a blocker ring coaxial with the shaft, said blocker ring including an internal conical surface adapted to be fitted on said external conical surface of said brake cone such that axial movement of said shift sleeve toward said brake cone urges said blocker ring against said brake cone;
a tang extending from said brake cone; and
a slot defined by a flange portion of the housing such that said slot receives said tang so as to permit limited radial translation and limited rotation of said brake cone.
23. The reverse brake of claim 22 wherein said tang extends radially from said brake cone.
24. The reverse brake of claim 22 wherein said tang extends axially from said brake cone.
25. The reverse brake of claim 22 wherein the shaft includes a forward gear rotatably mounted adjacent the other side of said clutch hub, and further comprising:
a synchronizer cone disposed between said forward gear and said clutch hub and in a coaxial relation to the shaft, said synchronizer cone having an external conical surface formed thereon; and
a second blocker ring coaxial with the shaft and including an internal conical surface adapted to be fitted on said external conical surface of said synchronizer cone such that axial movement of said shift sleeve in a direction toward said synchronizer cone urges said second blocker ring against said synchronizer cone;
whereby axial movement of said shift sleeve toward said forward gear occurs during a forward shifting operation and axial movement of said shift sleeve toward said brake cone occurs during a reverse shifting operation.
26. A method of arresting the rotation of a shaft rotatably supported in a housing of a transmission, the method comprising the steps of:
mounting a shift sleeve for rotation with the shaft and axial movement thereon;
mounting a brake cone in coaxial relation to the shaft adjacent said shift sleeve, said brake cone having a conical surface and at least one tang extending therefrom;
mounting a blocker ring coaxial with the shaft, said blocker ring including a conical surface adapted to be fitted on said conical surface of said brake cone;
axially translating said shift sleeve toward said brake cone;
urging said blocker ring against said brake cone; and
permitting limited rotation and radial translation of said brake cone as said blocker ring is urged against said brake cone.
Description

This is a continuation of U.S. patent application Ser. No. 08/509,526, filed Jul. 31, 1995 now U.S. Pat. No. 5,651,435.

TECHNICAL FIELD

The present invention relates to an improved shift control apparatus for a multiple speed, manual automotive transmission. More particularly, the present invention relates to a reverse brake for manual transmissions for eliminating the chattering noise generated when shifting into reverse from a forward gear while the drive shaft continues to rotate in the direction corresponding with the forward gear.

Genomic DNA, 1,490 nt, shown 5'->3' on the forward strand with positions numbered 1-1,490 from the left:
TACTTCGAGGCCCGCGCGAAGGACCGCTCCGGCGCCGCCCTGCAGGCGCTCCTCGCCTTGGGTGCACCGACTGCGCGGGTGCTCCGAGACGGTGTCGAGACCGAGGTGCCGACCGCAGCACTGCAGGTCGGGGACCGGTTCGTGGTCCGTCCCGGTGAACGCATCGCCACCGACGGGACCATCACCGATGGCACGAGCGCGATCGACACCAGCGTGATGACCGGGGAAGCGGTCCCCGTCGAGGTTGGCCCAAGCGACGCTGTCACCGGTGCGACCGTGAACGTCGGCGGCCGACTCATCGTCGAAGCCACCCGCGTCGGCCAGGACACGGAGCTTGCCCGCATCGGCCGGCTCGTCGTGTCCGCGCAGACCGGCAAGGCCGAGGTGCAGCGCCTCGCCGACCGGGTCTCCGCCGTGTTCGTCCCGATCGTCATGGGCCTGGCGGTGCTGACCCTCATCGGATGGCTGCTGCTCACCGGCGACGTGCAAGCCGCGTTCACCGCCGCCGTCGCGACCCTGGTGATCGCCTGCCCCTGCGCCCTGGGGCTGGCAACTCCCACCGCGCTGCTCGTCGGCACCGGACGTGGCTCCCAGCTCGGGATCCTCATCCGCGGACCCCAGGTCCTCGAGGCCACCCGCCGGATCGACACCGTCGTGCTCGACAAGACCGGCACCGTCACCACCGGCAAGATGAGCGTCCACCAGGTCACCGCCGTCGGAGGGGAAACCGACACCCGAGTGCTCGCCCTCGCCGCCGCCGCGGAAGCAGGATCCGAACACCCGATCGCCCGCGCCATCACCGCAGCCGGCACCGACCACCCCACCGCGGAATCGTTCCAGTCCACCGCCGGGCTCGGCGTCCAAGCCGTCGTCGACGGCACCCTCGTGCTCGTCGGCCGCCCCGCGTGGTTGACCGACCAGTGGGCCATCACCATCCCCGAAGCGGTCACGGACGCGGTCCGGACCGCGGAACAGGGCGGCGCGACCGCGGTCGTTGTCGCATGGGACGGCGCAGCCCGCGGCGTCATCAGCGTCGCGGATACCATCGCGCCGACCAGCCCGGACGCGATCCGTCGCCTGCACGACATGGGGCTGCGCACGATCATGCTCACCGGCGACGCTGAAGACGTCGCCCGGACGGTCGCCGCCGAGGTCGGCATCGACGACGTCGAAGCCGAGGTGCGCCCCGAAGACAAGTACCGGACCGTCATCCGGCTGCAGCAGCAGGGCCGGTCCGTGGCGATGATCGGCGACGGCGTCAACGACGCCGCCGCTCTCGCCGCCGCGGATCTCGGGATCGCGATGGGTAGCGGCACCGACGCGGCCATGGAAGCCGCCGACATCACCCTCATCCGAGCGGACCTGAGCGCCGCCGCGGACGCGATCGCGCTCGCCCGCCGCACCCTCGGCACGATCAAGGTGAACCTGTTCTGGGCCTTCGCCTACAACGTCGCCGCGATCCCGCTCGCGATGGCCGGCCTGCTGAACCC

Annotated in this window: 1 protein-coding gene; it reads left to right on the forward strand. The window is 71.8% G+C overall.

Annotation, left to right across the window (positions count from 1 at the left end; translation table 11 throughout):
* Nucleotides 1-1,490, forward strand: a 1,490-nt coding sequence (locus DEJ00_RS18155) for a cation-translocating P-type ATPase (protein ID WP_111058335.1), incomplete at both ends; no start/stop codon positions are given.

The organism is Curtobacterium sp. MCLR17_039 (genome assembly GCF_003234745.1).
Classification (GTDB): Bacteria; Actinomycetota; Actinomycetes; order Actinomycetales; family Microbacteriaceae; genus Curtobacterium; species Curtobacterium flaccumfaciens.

BACKGROUND OF THE INVENTION

During operation of a typical conventional manual transmission, a reverse gear is engaged with the use of a sliding gear, coupler or another device when reverse drive is selected by the vehicle operator for interconnecting the reverse gear with the input shaft. Often the transmission is disengaged from one of the forward gears immediately prior to the selection of reverse gear. At such time, the input shaft is free to inertially rotate under a substantially no-load condition until, through friction and windage losses, the rotating inertia of the input shaft is dissipated and rotation in a forward direction is arrested.

If the gear selector lever is moved so as to attempt to interconnect the stationary reverse gear with the input shaft while the input shaft remains rotating in a direction corresponding with a forward drive gear, the teeth of the coupler or synchronizer sleeve will strike the non-moving clutch teeth associated with the reverse gear. The force applied manually by the vehicle operator to the coupler or synchronizer sleeve toward the direction of the engagement with the reverse gear results in an undesirable clattering as the tips of the sleeve teeth and those of the dog or clutch teeth are forced together, but unable to mesh because of their relative rotational speeds. This condition translates to an unpleasant grinding noise and feel to the vehicle operator. In certain instances, if the forces applied by the vehicle operator are sufficiently large, damage to the clutch teeth or those of the sleeve may result. Therefore, to avoid this condition, the vehicle operator is forced to wait several seconds for the input shaft to discontinue rotation before the gearshift lever can be moved quietly and smoothly to engage the reverse gear ratio.